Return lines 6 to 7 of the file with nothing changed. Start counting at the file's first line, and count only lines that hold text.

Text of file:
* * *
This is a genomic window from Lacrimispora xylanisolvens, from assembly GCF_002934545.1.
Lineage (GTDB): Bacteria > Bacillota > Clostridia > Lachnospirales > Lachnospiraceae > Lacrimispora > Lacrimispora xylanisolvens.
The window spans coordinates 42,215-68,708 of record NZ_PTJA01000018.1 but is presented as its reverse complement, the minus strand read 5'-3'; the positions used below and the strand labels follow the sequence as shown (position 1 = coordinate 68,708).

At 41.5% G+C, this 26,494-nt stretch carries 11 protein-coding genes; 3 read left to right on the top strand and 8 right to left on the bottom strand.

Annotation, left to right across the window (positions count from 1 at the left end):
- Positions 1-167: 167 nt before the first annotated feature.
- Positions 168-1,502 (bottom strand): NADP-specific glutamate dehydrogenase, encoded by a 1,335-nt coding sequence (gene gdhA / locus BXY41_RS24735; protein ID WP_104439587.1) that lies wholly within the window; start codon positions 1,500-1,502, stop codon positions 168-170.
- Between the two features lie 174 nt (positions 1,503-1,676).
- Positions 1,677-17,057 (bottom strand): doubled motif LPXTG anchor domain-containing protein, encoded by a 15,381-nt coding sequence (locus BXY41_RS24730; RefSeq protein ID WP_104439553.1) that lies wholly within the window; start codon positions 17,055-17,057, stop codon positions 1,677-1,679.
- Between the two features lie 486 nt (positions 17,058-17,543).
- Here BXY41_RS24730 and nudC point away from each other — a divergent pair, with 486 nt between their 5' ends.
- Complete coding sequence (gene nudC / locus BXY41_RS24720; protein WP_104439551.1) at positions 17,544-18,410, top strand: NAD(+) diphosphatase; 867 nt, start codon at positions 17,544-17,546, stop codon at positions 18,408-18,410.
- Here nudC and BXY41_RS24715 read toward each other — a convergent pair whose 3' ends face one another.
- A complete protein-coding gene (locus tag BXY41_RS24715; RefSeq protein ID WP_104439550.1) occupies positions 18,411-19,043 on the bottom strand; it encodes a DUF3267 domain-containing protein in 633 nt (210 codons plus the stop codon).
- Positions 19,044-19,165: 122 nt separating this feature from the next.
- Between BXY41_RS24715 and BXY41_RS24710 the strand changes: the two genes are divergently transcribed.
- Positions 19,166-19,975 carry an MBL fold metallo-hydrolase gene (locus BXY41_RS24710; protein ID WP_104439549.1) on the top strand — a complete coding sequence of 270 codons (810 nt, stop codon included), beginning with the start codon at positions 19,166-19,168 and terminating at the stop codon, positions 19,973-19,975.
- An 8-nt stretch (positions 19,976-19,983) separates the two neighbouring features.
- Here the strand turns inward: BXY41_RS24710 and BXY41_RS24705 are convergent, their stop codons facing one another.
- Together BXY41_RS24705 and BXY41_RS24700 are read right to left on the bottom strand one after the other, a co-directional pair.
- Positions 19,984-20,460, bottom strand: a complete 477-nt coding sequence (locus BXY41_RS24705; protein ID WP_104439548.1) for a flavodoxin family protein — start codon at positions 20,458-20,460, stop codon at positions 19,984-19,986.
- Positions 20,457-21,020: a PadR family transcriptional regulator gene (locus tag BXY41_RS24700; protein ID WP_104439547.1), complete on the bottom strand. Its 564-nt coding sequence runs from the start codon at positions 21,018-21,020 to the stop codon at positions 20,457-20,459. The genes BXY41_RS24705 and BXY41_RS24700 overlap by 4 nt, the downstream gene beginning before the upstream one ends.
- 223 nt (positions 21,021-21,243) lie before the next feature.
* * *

- Positions 1-167: 167 nt before the first annotated feature.
- Positions 168-1,502 (bottom strand): NADP-specific glutamate dehydrogenase, encoded by a 1,335-nt coding sequence (gene gdhA / locus BXY41_RS24735; protein ID WP_104439587.1) that lies wholly within the window; start codon positions 1,500-1,502, stop codon positions 168-170.